The Bad – Shot selection has always been an issue with Hazell and that hasn’t changed much. With his length and decent speed, he really should make some effort to try and get into the lane, but I don’t recall many players who are content to just take the first jumper available like he does. I wouldn’t mind if he shot as much as he did, as long as he tried to get the best look available. He really needs to add that slashing ability to his game if he has long-term NBA aspirations. Also, while he sees the court well and can wow you with some of the passes he makes, he is just too inconsistent with this part of his game. On the defensive end, the ability is there, the effort isn’t. When he wants to be a good on-ball defender, he can be very good. Off-the-ball, he seems more concerned with saving energy for the offensive end.
The Verdict – I think what bothers me most about Hazell as a player is the lack of improvement from year to year. Going into this season, he must have had an idea of what he needed to work on to have a legitimate shot of going to the NBA, and I just haven’t seen it this year. Yes, there was the unfortunate shooting incident around Christmas, and a wrist injury, which caused him to miss time, but on both sides of that, he looked like the same player we saw the last few years. He can hit the big shot, and not many can put up points at rate he can when he is hot, but he just doesn’t have the complete game he needs to get a real shot at the NBA right now. He has the skills, he just needs to put it all together. Now, would it be outrageous for a team to spend a late 2nd rounder on him. Not at all, and I wouldn’t be shocked if he goes in one of the last 10 picks, especially if he impresses in pre-draft workouts. As of right now though, I think we will see him go undrafted come June, but he should be very entertaining during Summer League.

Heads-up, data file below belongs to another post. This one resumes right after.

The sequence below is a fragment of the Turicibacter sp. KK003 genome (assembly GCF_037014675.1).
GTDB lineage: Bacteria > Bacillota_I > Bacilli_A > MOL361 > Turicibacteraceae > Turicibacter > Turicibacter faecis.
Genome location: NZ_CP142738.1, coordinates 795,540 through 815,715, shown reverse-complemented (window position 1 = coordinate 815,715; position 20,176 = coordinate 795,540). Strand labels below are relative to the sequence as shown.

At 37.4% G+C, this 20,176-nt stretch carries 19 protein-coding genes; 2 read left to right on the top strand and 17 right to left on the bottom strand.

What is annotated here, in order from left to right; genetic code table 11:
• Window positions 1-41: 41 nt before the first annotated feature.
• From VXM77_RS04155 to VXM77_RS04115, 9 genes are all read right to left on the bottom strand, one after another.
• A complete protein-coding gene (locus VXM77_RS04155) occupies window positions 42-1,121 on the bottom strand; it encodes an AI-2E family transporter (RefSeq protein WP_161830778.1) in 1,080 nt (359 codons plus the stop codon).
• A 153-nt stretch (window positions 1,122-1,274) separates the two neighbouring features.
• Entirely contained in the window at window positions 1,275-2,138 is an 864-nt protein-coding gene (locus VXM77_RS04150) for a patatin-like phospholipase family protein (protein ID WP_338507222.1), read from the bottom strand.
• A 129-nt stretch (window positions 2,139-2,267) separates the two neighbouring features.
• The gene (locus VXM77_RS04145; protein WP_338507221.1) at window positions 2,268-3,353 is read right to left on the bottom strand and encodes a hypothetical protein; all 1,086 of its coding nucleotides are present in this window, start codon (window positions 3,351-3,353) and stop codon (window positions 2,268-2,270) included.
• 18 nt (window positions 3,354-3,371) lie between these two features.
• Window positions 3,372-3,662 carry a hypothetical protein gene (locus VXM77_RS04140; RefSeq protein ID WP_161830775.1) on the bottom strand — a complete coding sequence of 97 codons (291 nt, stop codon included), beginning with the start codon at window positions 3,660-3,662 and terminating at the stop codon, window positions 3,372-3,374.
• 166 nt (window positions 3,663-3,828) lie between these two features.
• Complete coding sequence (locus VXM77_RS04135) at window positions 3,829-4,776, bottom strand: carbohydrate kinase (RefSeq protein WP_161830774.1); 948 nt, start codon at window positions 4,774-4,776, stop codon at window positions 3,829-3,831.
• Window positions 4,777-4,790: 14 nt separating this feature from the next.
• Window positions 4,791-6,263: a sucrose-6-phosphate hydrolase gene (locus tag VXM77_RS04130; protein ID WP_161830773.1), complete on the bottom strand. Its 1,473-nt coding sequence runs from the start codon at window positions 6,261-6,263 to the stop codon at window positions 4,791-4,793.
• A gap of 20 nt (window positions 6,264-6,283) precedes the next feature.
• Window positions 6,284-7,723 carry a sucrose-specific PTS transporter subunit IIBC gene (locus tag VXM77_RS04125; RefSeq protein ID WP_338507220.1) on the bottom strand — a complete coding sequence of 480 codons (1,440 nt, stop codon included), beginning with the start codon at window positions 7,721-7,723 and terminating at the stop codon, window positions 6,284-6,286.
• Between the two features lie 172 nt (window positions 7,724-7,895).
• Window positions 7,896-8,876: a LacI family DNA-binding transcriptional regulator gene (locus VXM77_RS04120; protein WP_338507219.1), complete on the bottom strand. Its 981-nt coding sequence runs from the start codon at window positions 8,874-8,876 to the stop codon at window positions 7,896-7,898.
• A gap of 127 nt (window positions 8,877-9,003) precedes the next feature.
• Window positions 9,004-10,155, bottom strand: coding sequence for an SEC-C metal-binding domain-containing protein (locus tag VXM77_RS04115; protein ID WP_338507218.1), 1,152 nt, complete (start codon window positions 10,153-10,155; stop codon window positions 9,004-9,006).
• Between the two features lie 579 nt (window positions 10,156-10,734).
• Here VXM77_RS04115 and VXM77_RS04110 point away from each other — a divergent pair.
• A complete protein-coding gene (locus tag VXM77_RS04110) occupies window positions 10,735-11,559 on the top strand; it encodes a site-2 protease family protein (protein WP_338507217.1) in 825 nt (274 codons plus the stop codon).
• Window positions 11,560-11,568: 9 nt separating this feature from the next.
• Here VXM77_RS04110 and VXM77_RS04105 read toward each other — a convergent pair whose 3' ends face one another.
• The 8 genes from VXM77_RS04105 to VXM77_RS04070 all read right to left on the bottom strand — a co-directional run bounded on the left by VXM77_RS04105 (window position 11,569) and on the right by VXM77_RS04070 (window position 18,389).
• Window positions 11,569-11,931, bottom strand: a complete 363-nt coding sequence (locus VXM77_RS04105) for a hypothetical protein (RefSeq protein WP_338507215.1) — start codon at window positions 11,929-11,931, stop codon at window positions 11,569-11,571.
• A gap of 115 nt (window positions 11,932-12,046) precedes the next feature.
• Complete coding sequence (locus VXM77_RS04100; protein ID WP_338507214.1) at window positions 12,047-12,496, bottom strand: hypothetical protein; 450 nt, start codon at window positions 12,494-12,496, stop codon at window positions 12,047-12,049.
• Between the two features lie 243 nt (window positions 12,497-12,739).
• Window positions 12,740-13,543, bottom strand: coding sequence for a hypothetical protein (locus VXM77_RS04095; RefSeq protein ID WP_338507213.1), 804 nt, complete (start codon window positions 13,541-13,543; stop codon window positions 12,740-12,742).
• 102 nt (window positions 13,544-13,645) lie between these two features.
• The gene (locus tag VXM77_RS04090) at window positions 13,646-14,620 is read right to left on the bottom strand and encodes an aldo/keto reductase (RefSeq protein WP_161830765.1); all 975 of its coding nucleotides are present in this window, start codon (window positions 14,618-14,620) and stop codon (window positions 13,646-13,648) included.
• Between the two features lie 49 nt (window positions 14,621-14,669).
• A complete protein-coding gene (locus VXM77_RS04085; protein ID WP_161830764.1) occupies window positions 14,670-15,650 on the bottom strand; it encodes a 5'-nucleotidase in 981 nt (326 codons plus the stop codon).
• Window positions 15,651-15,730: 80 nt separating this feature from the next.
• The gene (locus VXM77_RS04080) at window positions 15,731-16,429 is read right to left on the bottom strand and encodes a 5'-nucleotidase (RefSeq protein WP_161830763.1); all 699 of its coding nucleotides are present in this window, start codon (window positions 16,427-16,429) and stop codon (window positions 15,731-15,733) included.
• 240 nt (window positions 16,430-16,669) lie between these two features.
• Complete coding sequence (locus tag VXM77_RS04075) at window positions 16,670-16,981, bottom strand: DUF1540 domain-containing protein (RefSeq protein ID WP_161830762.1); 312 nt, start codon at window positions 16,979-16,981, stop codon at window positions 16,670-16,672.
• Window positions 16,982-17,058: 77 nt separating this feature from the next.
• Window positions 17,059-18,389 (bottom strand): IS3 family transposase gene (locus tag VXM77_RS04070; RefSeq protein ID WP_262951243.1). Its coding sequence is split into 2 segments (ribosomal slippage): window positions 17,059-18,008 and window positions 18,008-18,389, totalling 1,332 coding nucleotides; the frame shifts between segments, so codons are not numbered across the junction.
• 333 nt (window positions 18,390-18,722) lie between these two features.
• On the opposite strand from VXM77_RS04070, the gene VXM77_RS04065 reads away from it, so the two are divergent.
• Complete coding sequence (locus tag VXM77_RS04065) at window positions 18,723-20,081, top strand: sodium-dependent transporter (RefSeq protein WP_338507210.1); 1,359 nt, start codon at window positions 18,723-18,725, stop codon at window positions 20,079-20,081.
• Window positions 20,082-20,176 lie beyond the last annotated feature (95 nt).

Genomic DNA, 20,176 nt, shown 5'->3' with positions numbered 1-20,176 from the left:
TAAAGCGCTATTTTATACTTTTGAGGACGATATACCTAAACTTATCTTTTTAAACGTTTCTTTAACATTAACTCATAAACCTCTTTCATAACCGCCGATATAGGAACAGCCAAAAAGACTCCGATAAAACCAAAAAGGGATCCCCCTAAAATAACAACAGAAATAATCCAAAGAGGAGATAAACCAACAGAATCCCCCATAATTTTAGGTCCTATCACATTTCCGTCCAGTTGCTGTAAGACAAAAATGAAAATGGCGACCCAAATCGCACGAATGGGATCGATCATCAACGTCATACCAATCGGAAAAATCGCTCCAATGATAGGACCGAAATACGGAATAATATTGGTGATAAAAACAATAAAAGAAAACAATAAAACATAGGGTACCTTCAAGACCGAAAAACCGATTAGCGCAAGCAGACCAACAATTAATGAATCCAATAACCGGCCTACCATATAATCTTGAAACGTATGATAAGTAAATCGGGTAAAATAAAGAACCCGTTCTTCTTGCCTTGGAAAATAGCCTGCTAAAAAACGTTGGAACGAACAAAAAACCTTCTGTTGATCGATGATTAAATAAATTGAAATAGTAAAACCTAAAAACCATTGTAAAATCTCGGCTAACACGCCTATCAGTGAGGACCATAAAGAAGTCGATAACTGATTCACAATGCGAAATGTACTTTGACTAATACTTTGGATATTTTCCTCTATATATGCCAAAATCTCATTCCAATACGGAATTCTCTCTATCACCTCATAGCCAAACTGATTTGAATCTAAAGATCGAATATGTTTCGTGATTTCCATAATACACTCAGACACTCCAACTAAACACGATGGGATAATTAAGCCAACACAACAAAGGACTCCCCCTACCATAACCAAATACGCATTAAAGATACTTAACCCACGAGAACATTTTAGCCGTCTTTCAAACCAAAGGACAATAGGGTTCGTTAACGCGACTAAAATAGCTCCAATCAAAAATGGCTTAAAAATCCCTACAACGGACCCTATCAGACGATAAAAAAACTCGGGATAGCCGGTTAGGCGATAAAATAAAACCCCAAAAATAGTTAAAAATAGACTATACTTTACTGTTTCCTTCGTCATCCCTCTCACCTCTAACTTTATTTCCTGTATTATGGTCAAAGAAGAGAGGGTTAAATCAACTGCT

Check back all weekend for more Scouting Reports, including Markieff Morris, and a new The Case For... on Washington’s Matthew Bryan-Amaning. Leave your comments below, email me any comments or suggestions up top, and remember to follow me on Twitter - @NBADraftBlog.no comments
Time for another NBA Draft Blog Scouting Report on a Kentucky freshman – last month we looked at Terrence Jones, today we look at guard Brandon Knight. Knight came to Lexington with a great reputation as a scorer, but many were waiting to see how he developed as a point guard. Has he done enough to be a NBA-level point guard, or will he be known as just a scorer? Time for a look at Brandon Knight:
Brandon Knight, Kentucky - Freshman
Guard- 6'3, 185
17.7 ppg, 4.0 rpg, 4.0 apg, 44.9% FG, 79.7% FT, 40.6% 3FG